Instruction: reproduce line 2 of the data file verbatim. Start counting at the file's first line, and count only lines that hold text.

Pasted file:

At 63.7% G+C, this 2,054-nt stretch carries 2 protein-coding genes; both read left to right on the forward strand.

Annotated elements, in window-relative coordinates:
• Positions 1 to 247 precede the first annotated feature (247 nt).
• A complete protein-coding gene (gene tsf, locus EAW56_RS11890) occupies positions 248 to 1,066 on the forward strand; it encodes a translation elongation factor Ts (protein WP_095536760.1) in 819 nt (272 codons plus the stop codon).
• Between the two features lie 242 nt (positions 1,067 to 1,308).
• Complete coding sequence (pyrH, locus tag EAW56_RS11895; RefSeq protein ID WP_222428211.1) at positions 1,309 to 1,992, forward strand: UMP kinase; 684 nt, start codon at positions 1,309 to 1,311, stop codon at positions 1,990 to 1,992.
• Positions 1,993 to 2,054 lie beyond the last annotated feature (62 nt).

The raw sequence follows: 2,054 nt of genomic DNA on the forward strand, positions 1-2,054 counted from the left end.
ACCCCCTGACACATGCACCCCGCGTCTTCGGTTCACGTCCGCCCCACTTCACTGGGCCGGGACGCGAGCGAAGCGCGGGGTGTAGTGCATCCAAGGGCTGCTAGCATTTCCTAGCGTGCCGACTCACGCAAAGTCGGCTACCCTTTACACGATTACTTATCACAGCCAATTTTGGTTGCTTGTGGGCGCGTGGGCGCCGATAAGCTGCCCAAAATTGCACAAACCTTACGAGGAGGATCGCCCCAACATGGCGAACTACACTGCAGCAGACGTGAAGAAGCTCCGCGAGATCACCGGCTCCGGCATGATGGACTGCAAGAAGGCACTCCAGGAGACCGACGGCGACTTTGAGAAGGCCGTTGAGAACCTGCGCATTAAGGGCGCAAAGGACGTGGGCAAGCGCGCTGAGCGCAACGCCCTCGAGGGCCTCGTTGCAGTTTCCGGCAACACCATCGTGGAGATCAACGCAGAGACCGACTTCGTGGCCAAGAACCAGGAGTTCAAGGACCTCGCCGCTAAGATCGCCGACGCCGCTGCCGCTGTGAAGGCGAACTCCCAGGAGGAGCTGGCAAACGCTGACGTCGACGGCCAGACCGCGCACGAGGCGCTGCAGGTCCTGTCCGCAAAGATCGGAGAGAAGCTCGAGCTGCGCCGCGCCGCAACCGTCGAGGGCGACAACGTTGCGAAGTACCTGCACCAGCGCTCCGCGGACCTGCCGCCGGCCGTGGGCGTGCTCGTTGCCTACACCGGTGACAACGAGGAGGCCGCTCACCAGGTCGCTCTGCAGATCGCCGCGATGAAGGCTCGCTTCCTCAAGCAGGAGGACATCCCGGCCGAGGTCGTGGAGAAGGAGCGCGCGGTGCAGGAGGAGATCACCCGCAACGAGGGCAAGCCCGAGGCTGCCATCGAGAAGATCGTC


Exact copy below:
Annotated elements, in window-relative coordinates: